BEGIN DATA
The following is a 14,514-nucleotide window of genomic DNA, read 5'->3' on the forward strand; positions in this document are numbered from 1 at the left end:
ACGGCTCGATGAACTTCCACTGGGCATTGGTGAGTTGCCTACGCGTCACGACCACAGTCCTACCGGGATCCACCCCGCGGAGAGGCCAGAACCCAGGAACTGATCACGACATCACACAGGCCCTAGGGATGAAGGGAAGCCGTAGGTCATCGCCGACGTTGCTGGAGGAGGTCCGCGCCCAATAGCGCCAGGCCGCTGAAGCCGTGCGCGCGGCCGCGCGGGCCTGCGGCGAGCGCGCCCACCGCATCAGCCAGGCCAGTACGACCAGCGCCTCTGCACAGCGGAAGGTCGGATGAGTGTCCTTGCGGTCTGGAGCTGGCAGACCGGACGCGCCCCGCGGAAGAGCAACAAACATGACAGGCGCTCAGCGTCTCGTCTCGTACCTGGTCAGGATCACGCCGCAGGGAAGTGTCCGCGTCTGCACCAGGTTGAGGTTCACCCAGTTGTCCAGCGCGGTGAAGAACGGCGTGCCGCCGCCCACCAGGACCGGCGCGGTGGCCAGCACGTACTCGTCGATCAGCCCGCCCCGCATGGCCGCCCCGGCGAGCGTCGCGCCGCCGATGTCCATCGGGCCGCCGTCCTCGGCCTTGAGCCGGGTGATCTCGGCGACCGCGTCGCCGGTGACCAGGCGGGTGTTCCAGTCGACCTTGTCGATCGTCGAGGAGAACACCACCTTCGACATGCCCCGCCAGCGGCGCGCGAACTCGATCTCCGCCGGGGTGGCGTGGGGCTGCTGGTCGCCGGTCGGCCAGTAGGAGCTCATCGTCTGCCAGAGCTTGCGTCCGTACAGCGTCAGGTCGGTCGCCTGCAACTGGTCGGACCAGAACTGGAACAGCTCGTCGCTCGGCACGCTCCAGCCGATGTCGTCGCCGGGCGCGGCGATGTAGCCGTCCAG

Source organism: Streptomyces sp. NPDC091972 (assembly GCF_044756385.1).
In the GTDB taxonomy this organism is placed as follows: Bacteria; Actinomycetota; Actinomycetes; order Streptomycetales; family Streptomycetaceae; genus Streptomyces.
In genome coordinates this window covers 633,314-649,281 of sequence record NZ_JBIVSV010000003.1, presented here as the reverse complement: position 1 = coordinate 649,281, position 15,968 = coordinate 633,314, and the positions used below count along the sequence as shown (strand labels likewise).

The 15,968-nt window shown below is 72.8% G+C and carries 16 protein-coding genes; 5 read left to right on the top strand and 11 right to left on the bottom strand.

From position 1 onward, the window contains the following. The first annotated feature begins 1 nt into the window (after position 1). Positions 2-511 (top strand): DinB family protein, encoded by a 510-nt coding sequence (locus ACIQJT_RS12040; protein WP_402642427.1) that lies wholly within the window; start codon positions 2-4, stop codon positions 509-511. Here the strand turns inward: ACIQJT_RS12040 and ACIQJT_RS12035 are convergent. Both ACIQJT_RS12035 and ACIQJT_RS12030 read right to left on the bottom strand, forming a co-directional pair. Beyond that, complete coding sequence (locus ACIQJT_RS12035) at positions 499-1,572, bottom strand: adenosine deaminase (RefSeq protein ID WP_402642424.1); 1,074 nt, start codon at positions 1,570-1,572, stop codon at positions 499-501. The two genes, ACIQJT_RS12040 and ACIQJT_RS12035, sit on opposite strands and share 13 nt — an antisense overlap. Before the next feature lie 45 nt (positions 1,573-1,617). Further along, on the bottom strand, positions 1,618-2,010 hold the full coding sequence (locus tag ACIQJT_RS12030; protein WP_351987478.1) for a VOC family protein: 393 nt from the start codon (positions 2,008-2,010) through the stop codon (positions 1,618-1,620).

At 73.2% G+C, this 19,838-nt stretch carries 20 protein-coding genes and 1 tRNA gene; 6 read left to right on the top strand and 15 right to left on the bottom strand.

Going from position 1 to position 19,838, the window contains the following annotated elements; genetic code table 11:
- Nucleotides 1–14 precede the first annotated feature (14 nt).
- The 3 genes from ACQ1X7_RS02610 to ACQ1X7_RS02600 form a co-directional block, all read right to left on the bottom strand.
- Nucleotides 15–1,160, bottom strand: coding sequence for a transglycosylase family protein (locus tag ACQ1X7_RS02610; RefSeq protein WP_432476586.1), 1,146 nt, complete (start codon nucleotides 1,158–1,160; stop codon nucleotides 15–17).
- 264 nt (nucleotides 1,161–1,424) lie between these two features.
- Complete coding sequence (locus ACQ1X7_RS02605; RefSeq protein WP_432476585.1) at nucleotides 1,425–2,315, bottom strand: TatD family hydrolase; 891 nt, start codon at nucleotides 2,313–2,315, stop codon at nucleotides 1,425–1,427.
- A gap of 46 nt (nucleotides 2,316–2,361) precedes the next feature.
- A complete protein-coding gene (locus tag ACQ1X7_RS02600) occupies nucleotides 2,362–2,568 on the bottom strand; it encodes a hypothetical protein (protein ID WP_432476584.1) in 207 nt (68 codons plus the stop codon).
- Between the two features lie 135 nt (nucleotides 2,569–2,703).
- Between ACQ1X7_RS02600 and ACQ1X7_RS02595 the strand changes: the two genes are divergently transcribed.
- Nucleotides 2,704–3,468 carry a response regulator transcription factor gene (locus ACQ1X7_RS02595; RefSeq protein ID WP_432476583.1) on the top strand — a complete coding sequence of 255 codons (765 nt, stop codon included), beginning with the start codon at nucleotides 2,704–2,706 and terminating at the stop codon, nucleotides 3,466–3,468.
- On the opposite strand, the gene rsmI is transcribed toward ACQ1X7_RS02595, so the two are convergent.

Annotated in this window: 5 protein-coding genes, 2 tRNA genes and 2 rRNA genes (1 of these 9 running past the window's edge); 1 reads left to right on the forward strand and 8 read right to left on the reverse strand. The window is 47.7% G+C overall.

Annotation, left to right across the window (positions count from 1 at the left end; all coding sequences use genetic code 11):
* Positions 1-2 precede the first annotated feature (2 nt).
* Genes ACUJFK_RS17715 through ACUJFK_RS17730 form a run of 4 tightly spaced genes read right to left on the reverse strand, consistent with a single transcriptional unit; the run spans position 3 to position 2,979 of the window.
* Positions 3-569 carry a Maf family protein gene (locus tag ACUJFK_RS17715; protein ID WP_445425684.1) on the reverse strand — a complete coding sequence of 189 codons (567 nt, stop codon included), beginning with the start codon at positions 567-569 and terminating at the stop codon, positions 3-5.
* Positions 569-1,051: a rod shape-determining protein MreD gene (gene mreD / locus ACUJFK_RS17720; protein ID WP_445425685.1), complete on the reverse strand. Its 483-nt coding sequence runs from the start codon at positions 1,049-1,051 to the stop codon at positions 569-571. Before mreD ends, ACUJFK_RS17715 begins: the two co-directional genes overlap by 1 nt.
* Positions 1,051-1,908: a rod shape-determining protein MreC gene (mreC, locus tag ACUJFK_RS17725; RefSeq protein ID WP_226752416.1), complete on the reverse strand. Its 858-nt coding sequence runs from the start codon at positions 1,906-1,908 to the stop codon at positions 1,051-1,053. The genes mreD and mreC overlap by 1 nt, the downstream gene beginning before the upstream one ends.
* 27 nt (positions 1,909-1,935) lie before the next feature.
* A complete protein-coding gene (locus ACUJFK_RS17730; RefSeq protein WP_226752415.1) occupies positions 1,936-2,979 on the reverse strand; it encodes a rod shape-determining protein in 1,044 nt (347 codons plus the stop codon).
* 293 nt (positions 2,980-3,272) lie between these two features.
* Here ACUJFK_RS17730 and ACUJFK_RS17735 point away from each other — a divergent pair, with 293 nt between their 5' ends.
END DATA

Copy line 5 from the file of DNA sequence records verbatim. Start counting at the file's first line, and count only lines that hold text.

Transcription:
In genome coordinates this window covers 633,314-649,281 of sequence record NZ_JBIVSV010000003.1, presented here as the reverse complement: position 1 = coordinate 649,281, position 15,968 = coordinate 633,314, and the positions used below count along the sequence as shown (strand labels likewise).